Salon Son & Image 2014 - Montreal, Canada
- Written by Jason Thorpe Jason Thorpe
- Parent Category: Salon Son & Image 2014 Salon Son & Image 2014
- Created: 30 March 2014 30 March 2014
High-end audio is built around extremes. The attention-grabbing companies generally build products that are large or expensive, or -- more commonly -- both. Great big amps. Refrigerator-sized speakers. Forearm-thick cables. Turntables that take three people to lift. It's all about wretched excess, conspicuous consumption, and one-upmanship.
In my book there's nothing wrong with this situation. Competition builds the breed, so to speak. That's why you end up with systems such as the Naim and Focal monstrosity. This system starts out with the Focal Stella Utopia EM speakers, which are made at the company's factory in France, complete with electromagnet-powered woofers (don't get your pacemaker anywhere near them), weighing in at a nut-dropping 363 pounds each, decked out in arrest-me red-gloss lacquer, and retailing for a horrifying $105,000. These speakers are not for human beings. They're for rich, Walmart-owning aliens.
Jason with the Focal Stella Utopia EM speakers
While the Focals glowed hot like a red giant sun, off to the right was the Naim Statement system, lurking like a dark, gravid neutron star. OK, maybe I'm going over the top with these similes, but these products demand hyperbole. I'm really just doing my job here. The Naim Statement S1 mono amps and S1 preamp are purpose-built to be an ultimate, no-holds-barred system. The $240,000 Statement is the warp core of the stereo world. It's intense -- ridiculously so.
Anyway, my point is that I was sitting there, with a beer in my hand and one already down in my belly (this was after show hours), listening to an incendiary Jeff Beck track, with my hair blown back Maxell-style by this one-horsepower-per-channel system. There was an effortless sense of power to the Focals as driven by the Naim system. At the paint-stripping volumes we were enduring, I found the upper end a touch hot, but I had no problem enjoying this over-the-top display of luxurious excess. Honestly, I sat there giggling, smiling, unable to believe how much fun I was having.
Naim's Statement amps and preamp
And that's as it should be. If this six-figure system didn't give me horny pains, there'd be no system out there that could.
But, but, but . . . it's a huge system, and huge shouldn't really be necessary for musical satisfaction. And it's not really feasible for normal human beings who live in normal, humane spaces. You'd need a really large room to house this system, and to say that it'd dominate that room would be an understatement of the highest order.
Turns out that you can get this kind of musical satisfaction from a smaller system. Way smaller, I might add.
The room next to mine in the Hilton Bonaventure was making one heck of a racket. Through the walls and the adjoining door I could hear intense cymbal crashes and pressure waves of deep, tight bass. So the first morning of the show I went next door to see what kind of system was making such a ruckus.
The room, hosted by Conceptas Sound & Engineering, contained -- as far as speakers go -- a whole lot of very little. The LEEDH E2 speaker, which also comes from France, is the oddest thing. It comprises three tubes, with drivers at each end of the tube, so that's six drivers plus one fairly conventional tweeter. The six drivers in the tube are anything but conventional -- they employ some serious technology that allows the 2.1" drivers to produce bass down to a claimed 20Hz. Although I didn't hear any true 20Hz notes coming out of the LEEDH speakers, I heard bass drum whacks and acoustic bass that contained true, effortless 30-40Hz information. This is astonishing low-frequency performance that truly needs to be experienced.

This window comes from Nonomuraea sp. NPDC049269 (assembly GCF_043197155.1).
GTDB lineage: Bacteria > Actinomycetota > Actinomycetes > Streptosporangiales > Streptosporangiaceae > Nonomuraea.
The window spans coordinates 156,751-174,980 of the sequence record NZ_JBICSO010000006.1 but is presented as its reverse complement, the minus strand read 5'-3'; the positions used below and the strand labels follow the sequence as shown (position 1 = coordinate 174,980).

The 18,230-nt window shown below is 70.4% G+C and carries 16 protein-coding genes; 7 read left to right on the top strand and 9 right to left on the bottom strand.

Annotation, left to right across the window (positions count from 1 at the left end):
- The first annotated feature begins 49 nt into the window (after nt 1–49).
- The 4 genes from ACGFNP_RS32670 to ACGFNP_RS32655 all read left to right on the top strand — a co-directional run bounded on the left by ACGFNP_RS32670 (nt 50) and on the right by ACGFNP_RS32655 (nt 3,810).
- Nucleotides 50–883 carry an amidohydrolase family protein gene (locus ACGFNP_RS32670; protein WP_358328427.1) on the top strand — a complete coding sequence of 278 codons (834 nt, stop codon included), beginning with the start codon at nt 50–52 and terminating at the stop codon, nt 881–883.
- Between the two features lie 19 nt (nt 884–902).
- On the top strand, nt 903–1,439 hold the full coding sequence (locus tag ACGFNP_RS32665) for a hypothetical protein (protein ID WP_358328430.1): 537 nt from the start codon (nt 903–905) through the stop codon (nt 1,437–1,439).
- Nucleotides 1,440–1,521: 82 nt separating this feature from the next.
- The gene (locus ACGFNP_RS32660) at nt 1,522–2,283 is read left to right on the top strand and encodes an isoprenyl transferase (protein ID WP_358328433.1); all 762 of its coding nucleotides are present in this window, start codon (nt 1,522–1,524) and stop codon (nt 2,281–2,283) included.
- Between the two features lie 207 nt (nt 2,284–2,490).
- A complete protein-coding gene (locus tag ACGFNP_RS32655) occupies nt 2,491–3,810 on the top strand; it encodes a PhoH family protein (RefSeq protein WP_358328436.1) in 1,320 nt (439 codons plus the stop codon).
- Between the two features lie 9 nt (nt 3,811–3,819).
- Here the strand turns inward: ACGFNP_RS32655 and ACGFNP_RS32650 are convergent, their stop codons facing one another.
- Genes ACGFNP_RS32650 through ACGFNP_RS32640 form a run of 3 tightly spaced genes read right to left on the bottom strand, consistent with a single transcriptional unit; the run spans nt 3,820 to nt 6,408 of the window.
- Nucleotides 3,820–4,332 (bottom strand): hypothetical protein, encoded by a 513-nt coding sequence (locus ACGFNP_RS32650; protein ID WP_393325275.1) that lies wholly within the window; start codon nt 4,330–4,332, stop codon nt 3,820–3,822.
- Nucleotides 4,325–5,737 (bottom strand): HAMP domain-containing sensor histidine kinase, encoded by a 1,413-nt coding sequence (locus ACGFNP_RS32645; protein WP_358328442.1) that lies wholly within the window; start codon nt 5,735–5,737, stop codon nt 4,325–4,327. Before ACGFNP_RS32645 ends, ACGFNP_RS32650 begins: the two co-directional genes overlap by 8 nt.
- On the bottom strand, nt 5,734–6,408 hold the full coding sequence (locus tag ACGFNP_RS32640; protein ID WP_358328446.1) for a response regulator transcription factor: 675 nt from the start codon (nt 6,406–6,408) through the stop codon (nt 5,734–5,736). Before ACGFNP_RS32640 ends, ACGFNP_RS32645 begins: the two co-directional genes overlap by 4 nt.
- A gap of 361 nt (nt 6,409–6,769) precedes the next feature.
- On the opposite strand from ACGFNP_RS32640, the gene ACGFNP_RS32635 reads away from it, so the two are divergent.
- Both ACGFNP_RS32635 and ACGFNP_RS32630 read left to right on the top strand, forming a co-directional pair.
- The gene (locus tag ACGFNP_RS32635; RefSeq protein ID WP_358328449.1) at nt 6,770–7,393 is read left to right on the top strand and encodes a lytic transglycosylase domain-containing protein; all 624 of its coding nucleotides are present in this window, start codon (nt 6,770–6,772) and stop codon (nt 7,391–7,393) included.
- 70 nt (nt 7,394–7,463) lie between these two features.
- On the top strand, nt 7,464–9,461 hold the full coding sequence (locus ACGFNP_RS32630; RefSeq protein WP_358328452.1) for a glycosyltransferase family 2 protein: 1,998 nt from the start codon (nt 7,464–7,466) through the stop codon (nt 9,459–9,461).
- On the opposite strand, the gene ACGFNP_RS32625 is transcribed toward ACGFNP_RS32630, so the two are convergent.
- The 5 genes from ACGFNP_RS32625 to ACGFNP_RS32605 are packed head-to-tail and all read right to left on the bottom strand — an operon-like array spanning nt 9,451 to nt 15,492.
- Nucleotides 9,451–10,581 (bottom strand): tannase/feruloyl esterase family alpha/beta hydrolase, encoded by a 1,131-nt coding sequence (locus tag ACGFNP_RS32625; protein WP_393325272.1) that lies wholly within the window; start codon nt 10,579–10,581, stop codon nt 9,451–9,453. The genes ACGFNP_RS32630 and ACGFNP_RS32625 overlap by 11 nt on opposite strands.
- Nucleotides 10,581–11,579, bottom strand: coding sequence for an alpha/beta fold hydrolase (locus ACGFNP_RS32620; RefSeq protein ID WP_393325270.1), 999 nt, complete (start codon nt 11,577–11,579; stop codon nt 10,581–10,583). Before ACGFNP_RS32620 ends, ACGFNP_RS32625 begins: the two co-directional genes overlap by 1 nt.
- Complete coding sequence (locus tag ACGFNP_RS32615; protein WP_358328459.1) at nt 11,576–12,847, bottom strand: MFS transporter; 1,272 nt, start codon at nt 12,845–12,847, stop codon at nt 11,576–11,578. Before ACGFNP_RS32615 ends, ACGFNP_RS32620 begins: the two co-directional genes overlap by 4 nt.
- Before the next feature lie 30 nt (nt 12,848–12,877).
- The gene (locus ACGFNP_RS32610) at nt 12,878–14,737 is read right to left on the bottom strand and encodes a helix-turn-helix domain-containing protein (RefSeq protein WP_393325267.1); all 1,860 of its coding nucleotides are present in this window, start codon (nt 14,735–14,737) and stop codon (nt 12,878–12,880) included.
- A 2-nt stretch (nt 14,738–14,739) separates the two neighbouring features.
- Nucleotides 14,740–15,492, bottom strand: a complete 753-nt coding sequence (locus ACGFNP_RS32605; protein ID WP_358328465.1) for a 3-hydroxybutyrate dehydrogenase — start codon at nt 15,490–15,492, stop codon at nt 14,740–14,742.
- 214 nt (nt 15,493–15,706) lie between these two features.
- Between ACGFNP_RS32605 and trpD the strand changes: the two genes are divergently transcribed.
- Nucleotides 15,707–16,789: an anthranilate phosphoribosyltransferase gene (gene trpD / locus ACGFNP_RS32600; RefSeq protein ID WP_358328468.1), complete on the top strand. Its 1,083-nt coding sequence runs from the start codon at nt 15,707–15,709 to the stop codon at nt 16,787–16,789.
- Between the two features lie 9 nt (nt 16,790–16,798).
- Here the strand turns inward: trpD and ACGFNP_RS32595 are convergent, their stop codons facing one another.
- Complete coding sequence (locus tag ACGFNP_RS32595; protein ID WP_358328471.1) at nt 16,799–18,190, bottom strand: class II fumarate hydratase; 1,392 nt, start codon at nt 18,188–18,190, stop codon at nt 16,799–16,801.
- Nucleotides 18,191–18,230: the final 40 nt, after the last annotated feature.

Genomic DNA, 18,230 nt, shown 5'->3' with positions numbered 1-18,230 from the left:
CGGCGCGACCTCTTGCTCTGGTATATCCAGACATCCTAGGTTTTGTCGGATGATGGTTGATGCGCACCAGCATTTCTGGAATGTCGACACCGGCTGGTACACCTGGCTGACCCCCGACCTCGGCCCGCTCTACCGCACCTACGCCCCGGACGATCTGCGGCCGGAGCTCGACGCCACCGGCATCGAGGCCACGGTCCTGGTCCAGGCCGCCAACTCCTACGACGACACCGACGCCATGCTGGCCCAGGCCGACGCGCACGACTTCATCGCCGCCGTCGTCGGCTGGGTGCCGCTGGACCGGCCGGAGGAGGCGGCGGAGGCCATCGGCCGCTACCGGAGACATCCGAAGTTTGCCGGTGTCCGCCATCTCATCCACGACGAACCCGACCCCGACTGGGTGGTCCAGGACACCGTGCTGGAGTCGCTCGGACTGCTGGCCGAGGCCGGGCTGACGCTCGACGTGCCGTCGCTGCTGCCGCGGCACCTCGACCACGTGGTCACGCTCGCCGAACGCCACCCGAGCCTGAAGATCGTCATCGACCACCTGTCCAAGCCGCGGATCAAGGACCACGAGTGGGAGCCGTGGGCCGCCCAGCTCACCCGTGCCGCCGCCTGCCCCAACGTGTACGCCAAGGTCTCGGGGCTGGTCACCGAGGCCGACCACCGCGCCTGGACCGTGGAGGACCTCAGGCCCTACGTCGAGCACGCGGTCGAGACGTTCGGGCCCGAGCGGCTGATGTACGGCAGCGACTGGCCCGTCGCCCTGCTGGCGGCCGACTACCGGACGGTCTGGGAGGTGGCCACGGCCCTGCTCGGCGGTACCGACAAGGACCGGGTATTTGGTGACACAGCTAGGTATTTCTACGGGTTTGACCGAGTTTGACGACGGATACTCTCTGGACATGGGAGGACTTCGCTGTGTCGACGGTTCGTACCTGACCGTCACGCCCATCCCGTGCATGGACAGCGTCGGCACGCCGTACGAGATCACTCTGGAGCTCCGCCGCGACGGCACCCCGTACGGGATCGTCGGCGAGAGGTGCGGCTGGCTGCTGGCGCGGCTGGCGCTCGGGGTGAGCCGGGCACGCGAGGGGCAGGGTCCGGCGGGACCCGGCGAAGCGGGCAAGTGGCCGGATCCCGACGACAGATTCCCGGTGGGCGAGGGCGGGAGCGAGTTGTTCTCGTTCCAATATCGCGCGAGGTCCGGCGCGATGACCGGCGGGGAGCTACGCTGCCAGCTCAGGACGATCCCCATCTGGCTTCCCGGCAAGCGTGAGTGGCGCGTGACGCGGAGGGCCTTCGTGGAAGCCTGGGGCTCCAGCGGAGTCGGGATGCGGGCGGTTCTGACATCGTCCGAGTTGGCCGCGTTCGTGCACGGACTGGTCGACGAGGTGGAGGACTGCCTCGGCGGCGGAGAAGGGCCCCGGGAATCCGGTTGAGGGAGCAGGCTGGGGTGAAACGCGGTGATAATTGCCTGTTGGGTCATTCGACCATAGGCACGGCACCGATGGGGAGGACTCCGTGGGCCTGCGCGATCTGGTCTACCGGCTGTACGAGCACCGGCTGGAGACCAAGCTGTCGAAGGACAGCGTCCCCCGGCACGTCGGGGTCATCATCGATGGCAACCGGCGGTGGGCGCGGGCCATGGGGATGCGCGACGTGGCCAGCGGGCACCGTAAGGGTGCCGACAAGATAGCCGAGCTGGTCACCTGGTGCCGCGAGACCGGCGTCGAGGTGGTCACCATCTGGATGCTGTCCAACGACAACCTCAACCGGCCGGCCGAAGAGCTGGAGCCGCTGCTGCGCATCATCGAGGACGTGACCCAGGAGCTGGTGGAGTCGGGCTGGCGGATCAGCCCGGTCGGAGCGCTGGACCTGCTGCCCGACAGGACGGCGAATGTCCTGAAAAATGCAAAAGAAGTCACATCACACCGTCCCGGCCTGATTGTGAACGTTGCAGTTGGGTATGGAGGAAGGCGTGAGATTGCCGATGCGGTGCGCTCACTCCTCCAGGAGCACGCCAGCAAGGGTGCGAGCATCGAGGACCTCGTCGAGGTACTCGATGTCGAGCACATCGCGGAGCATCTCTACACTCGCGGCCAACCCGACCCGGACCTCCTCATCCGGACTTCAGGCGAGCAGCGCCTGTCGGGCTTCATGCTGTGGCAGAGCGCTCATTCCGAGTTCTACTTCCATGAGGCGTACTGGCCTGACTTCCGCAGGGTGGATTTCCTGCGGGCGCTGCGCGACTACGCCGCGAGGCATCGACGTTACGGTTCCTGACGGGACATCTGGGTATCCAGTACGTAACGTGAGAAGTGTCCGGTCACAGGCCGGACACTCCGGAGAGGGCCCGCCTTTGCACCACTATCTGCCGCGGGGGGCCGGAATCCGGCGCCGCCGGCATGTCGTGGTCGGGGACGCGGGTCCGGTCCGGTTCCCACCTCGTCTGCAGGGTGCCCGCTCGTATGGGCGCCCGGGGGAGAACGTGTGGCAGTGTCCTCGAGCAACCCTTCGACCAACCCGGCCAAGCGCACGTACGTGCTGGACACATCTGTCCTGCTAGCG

The LEEDH speakers aren't one-trick ponies. Playing a Saint-Saëns symphony, the sense of effortless depth and imaging was amazing. The tonal balance was crisp and light when it needed to be, but without the slightest feeling of strain. The images were solid, corporeal, floating right there in front of me, with superb front-to-back layering.
I got the feeling that the best-in-class imaging is partly the result of the side- and rear-firing midranges. There's some significant room interaction going on with these speakers, and I would imagine that placement is crucial.
When I first heard these speakers, I knew they just had to be expensive. I was right. The LEEDH system was probably the most expensive system at the show when calculated by the pound. At $28,000 for the pair, that's a lot of coin for those small little cylinders. But the sound speaks for itself. While there were a number of really good-sounding systems at the show -- Muraudio, Focal/Naim come immediately to mind -- my favorite certainly was the Conceptas room. Far be it for me to give all of the credit to the LEEDH speakers -- Conceptas had the speakers lashed up to 02A cables, via an AVM SA8.2 amplifier ($15,650), LUA Reference No.7 preamp ($11,338), and LUA CD player ($5180).
It still amazes me that I was able to find two systems, both intensely satisfying and without any limitations, that were so utterly different in how they produced music. The large, overt, monstrous Focal/Naim system is for oil barons and toy junkies who want big, extravagant, fun equipment. I can certainly see the appeal, and if ever I pick the right numbers on a lottery, I'll certainly purpose-build a room for such an enterprise-class system. But my condo overlooking the French Riviera would undoubtedly feature a set of LEEDH speakers against the ocean view. I want both, but it's more likely I'll end up with neither. Woe is me.
Contributor, The SoundStage! Network
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